Bob talks with Emergent's Craig Silverman about 'Rehana' - a mysterious Kurdish volunteer fighter who became the propaganda object of both ISIS and its enemies.
BOB: There are many ways to lose control of your own media narrative, and one such is to have your story twisted by a self-interested third party. Or, worse still, to have your story twisted by TWO self-interested third parties when the stakes are life or death for countless innocents. Consider “Rehana” an attractive former law student who took up arms on behalf of the Kurdish militia battling ISIS.The Rehena story turns out to be, for some news outlets, too good to check. Craig Silverman of the rumor-tracking website Emergent wrote a piece about Rehana this week. Craig, welcome back.
SILVERMAN : Thank you.
BOB: THis strange begins as so many do, with a Swedish photographer? Tell me.
SILVERMAN: Apparently it does. In late August a Swedish journalist named Carl Drott is in Kobane and he watches the creation of a new unit - a home unit as they're called. And these are Kurdish fighters who are going to support the fighters at the front. The local police in that particular town. And one of the people there is this woman. And he takes a photo of her and he talks to her. But he doesn't get her name. And he ends up mentioning her and quoting her in an article he did for Haaretz - the Israeli newspaper. That sort of leaves it there for a little while. Until about the middle of October when a journalist / activist tweets a photo of her claiming that her name is Rehana and she's killed 100 Islamic State fighters.
BOB: Which is a quite a feat for somebody's who's really on the home guard, presumably not really encountering much in the way of battle. Nonetheless, I'm sitting here looking at a International Business Times headline from October 14 and it says 'Heroine of Kobane: Kurdish female fighter Rehana kills 100 ISIS jihadis single-handedly.' I'm going to take a wild guess and say that it begins with her being kind of adorable. Very sweet smile and she's making the V-sign in the original photograph taken by the journalist.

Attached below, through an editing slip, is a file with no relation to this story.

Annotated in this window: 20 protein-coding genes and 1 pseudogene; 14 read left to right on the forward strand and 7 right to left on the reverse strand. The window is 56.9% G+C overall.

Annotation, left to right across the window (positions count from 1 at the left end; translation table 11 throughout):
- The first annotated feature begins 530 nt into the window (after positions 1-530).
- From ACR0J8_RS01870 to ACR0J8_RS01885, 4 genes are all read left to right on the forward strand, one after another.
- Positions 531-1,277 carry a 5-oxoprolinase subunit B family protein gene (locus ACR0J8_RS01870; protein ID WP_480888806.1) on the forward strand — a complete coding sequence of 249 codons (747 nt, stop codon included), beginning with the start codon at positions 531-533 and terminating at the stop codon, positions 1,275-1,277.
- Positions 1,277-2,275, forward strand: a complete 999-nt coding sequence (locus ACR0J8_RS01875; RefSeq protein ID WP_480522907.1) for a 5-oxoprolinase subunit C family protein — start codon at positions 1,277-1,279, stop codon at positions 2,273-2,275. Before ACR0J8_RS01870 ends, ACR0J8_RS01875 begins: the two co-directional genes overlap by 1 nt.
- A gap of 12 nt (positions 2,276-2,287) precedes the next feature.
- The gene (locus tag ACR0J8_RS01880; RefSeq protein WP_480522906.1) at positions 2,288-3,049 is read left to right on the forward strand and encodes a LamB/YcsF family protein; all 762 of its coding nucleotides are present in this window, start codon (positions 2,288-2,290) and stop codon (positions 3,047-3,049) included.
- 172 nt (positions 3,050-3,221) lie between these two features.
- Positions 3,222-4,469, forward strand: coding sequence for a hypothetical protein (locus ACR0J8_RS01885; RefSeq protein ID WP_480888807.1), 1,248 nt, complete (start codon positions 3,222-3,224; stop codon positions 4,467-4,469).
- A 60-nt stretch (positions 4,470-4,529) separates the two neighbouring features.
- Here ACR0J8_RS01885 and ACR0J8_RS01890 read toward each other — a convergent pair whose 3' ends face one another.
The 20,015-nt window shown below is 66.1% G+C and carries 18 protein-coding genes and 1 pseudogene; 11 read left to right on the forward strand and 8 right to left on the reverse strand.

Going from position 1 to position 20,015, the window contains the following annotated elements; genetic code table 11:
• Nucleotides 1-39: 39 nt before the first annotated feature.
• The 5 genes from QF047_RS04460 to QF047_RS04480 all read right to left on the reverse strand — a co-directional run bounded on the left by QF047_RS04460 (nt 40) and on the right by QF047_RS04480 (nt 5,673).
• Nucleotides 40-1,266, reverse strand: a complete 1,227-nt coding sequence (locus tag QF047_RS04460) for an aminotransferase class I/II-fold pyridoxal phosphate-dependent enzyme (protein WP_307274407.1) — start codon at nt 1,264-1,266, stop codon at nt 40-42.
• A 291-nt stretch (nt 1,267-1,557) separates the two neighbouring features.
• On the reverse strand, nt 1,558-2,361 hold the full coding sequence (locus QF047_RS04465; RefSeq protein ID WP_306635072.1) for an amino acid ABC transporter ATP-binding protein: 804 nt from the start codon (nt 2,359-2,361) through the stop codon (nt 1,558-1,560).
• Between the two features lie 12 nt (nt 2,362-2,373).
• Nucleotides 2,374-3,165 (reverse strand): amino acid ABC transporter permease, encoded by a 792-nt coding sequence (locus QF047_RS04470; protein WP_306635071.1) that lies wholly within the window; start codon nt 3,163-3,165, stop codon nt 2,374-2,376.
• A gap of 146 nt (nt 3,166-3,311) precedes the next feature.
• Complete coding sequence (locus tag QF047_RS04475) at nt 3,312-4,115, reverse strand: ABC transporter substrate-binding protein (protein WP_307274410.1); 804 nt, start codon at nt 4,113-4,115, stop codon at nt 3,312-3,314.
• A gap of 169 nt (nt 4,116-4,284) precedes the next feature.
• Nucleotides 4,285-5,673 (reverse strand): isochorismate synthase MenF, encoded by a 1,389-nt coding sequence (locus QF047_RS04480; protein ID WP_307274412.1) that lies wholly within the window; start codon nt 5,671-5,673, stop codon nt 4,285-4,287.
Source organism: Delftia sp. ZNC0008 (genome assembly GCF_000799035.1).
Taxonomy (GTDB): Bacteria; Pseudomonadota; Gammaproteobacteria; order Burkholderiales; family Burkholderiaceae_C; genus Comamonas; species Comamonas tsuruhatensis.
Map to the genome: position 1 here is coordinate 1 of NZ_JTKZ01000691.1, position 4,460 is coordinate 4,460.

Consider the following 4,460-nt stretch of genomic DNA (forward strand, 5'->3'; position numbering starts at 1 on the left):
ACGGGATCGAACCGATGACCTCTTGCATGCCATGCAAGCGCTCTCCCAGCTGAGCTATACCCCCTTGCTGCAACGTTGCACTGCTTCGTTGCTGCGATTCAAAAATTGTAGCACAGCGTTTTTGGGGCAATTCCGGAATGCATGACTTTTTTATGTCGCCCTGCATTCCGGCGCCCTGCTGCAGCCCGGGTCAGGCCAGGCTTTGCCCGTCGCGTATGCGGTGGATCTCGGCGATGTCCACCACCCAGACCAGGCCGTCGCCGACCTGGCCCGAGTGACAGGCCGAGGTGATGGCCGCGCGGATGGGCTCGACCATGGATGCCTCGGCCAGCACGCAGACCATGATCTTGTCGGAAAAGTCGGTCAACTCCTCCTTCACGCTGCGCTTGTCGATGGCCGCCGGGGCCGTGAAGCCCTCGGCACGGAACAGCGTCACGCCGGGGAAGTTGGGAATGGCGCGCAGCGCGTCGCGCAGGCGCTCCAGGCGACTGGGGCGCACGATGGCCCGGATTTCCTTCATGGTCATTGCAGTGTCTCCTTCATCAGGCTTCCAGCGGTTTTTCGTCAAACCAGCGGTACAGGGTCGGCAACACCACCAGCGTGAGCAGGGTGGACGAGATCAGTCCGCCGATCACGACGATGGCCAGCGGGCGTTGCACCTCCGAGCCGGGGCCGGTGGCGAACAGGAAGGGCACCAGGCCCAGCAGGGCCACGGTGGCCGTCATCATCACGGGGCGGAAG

SILVERMAN: Well that's one of the interesting pieces of it. We have no idea as of right now who took this photo of her. The photo that Carl Drott is her standing among other fighters. Sort of at attention. And then there's this other photo - the one that ends-up everywhere - which is her smiling at the camera showing the V-sign, giving a beautiful smile. Nobody knows who took that photo.
BOB: So she became a kind of meme in camouflage fatigues. The same story was passed along fairly uncritically by the mainstream press as well. How big a media presence did Rehana have?
SILVERMAN: One piece of it on social media is that one tweet was retweeted close to 6,000 times. And as it picked up its velocity, of course there are news outlets who are really watching for what's taking root on social media. And they jump on that. And so International Business Times was one of several news outlets that wrote it up. People like Mail Online, Daily Mirror, a lot of the UK tabloids as well as some smaller websites. Her image and her legend starts to build. She becomes the face, in a lot of ways, of this resistance.
BOB: And as a matter of propaganda value, extremely important to the Kurds, who now have a face of the struggle. Which presents a media problem for ISIS.